What a difference a few months make: South African Archbishop Tutu's candidacy for the Board of Overseers created quite a fuss among alumni last year, and both sides of the divestment issue took turns at dishing out the rhetoric. Robert P. Wolff '54, who directs the pro-divestment alumni group which nominated Tutu, often said Tutu's mere presence on the Board could force Harvard to divest completely from South Africa-related investments.
But Wolff quietly changed his tone this week when he learned Tutu would attend his first Overseers meeting tomorrow. South African investments are not on the agenda, so Wolff said Tutu would probably not bring it up.
"He's not coming to make a push for divestment," Wolff said, adding that the bishop just wanted to prove he could be "regular overseer."
"He will be a wonderful addition to the Board. Many [critics] will be surprised by his breadth of knowledge."
--Overseer Peter H. Wood '64, who like Bishop Tutu was nominated for the Board on an independent, pro-divestment slate.
Law School biology: At an open meeting of the Law School's public interest advisory committee Wednesday, several students compared their pursuit of public service careers to the tough journey of salmon swimming upstream. But the students got a little carried away with the analogy, and Professor of Law Christopher F. Edley, a member of the committee, said that the students should be wary of comparing themselves to the upstream-bound salmon.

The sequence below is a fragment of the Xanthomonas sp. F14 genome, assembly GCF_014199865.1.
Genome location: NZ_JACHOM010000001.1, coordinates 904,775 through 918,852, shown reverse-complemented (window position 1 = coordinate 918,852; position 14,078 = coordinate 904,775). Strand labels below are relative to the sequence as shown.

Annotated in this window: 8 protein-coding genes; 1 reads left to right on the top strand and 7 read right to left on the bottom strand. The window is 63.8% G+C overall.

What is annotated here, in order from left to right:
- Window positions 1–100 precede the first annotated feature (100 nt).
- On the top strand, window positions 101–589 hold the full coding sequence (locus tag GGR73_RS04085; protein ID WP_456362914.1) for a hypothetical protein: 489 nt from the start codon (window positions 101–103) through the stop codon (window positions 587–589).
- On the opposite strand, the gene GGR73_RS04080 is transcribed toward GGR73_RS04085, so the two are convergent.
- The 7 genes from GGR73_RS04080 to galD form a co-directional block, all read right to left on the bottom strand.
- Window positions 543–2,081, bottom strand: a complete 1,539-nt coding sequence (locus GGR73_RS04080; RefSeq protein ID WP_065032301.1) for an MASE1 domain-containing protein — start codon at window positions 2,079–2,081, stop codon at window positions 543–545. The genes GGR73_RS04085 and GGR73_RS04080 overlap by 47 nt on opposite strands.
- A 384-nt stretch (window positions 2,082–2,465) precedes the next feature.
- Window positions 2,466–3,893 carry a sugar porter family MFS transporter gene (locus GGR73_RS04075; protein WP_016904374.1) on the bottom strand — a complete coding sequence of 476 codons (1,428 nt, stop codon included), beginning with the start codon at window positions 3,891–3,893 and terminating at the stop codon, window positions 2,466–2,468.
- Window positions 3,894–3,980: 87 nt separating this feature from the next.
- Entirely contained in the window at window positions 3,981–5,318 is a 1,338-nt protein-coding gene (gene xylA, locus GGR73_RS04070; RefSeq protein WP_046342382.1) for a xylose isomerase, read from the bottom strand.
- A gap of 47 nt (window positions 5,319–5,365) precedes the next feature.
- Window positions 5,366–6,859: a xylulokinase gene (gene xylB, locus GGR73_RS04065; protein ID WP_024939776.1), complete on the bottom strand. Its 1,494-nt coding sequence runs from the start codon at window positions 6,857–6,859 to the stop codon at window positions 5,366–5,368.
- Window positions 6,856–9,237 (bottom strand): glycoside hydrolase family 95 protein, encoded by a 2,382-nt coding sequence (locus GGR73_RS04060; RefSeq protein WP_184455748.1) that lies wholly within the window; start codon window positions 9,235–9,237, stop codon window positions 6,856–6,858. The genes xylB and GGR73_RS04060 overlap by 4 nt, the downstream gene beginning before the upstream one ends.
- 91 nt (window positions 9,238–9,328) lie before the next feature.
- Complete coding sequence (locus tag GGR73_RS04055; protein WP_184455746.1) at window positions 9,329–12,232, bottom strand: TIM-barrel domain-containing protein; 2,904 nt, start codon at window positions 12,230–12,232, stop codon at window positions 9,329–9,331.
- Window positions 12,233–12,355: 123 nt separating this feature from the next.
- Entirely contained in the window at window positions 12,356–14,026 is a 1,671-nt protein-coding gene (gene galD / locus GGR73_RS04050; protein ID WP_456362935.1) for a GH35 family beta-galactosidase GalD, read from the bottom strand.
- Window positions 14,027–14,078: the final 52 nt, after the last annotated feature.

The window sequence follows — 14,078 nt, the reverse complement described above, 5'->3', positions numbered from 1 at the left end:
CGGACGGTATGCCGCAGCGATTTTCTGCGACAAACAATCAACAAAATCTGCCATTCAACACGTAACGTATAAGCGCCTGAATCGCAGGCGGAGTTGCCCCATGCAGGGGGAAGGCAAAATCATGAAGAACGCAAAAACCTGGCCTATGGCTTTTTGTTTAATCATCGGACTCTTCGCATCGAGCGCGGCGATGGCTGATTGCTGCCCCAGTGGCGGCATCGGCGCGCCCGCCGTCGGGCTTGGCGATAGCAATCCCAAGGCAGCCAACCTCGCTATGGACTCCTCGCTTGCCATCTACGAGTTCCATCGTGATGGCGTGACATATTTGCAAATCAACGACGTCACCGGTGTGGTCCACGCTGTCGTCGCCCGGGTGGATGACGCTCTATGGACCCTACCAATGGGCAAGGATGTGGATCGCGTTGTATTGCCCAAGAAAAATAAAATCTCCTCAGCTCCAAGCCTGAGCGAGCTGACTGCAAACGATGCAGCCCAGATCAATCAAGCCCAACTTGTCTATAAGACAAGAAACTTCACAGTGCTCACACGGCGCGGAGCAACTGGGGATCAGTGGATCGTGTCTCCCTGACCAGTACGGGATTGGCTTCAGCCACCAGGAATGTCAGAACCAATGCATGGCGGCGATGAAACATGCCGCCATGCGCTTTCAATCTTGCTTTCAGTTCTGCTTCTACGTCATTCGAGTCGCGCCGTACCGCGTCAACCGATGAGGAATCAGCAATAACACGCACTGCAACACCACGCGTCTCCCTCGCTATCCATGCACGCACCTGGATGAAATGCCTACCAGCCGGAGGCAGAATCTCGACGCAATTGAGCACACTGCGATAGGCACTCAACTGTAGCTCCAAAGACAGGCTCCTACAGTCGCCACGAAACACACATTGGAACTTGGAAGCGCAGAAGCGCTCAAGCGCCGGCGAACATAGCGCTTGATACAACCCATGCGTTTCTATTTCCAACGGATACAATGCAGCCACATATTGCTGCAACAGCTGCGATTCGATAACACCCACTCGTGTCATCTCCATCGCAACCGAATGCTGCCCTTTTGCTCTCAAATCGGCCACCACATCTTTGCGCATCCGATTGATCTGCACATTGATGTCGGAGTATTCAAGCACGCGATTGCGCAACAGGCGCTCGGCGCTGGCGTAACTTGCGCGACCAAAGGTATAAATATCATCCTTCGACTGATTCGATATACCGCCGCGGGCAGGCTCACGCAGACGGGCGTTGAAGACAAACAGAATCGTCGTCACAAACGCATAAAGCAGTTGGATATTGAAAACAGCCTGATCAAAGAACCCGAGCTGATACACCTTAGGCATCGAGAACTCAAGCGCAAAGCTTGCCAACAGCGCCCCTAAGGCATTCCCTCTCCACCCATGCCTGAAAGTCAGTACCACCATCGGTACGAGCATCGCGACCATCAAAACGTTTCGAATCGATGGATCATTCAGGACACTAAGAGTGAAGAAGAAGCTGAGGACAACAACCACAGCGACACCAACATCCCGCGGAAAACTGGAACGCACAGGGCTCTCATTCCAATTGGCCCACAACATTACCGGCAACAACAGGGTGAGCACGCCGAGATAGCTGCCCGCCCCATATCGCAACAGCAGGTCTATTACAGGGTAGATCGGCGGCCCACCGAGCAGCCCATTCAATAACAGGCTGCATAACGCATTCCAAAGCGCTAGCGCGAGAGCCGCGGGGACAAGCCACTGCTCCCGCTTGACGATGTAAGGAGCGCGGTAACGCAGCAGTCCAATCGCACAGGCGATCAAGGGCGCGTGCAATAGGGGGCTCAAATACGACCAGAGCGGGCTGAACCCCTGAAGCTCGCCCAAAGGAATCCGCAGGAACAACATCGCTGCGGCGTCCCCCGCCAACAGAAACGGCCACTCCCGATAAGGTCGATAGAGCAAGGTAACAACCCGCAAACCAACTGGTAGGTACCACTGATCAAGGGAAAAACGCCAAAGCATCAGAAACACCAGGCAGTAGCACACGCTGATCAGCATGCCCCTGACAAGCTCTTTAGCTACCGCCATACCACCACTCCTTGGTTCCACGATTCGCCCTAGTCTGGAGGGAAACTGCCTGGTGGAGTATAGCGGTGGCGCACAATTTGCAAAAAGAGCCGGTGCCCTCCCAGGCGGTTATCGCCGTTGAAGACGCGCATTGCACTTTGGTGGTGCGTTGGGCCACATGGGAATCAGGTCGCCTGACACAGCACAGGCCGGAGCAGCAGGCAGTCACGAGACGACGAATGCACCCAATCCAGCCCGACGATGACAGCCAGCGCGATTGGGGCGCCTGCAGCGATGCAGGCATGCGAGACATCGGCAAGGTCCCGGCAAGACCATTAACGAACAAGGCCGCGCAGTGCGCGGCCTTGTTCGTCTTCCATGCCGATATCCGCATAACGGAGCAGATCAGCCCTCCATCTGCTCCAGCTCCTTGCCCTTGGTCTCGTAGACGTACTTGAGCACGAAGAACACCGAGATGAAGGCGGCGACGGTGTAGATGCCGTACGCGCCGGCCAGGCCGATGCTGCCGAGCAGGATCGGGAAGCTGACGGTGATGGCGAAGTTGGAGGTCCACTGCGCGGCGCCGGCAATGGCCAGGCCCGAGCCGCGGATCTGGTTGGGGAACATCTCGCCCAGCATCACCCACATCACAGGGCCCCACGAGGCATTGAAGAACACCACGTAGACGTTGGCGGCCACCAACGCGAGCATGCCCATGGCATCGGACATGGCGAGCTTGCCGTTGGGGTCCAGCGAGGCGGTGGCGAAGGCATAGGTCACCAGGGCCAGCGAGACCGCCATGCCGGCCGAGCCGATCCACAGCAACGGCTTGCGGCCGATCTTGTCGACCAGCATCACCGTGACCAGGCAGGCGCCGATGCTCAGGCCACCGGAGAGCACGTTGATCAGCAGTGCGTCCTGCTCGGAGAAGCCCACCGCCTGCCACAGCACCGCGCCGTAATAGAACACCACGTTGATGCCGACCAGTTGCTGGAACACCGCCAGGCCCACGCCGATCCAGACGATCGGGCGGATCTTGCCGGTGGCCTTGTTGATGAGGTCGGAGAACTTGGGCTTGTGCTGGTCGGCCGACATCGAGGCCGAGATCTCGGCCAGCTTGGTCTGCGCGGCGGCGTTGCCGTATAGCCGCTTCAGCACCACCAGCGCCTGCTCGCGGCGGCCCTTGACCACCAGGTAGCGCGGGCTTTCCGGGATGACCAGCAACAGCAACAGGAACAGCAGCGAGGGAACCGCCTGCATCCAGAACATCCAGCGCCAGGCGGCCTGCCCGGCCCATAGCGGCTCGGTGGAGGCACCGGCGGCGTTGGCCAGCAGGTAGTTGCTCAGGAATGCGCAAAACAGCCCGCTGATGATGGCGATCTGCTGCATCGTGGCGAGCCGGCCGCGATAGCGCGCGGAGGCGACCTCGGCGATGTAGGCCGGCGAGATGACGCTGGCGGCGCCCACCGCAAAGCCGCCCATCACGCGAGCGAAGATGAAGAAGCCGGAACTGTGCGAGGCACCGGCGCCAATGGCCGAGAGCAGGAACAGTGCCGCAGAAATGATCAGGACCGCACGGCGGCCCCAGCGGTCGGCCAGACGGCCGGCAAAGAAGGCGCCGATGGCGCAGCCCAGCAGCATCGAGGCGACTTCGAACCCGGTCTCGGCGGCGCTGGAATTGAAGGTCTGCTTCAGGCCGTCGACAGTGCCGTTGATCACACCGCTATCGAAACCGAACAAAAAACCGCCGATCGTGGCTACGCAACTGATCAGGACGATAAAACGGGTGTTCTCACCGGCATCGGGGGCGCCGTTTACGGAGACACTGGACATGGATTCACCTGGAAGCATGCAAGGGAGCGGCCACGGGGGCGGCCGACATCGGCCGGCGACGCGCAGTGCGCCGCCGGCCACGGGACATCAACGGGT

"They do that before the die," he shouted.
One law student, however, refused to give up, taking the analogy to new depths. She said law students try to spread the word about public interest law, in an attempt to "spawn" new public service lawyers.
Edley, whose background in biology is presumably limited, did not repsond.
"We need some commitment from you and the dean. This committee's studying for another year is not good enough."
--Sarah M. Buel, a third-year law student, upon hearing that the school's special public service advisory committee would not make any recommendations at least until the spring.
"We stopped trying because we spent most of two meetings discussing it. The dean is responsible for figuring out what to do in the short term."
--Professor Edley, explaining why the committee was waiting to make the recommendations.
Need a date? Ask Guhan: They say it's lonely at the top, and nobody knows better than Guhan Subramanian '91-92, chair of the Undergraduate Council. At a recent council meeting, Subramanian announced that he needed a date for the Quincy House formal. Apparently, the responses were not overwhelming, because he made the same announcement at the council's residential committee meeting Monday.
"I'm afraid we're trying to reach a middle-ground to gain political points rather than to get a solution to any problems which might exist in the present system."
--Daniel H. Tabak '91, a member of the council's residential committee, discussing the the council's increasing willingness to accept non-ordered choice as a compromise alternative to the current house assignment lottery.
"The fact that non-ordered choice makes every one happy doesn't make it a bad proposal--it makes it a better one. I like the status quo, but it doesn't seem politically viable--it seems that a minority on the committee seems to be dragging its feet on this issue."
--James M. Harmon '93, vice chair of the council's residential committee and head of the first-year student group which originally proposed the non-ordered choice plan.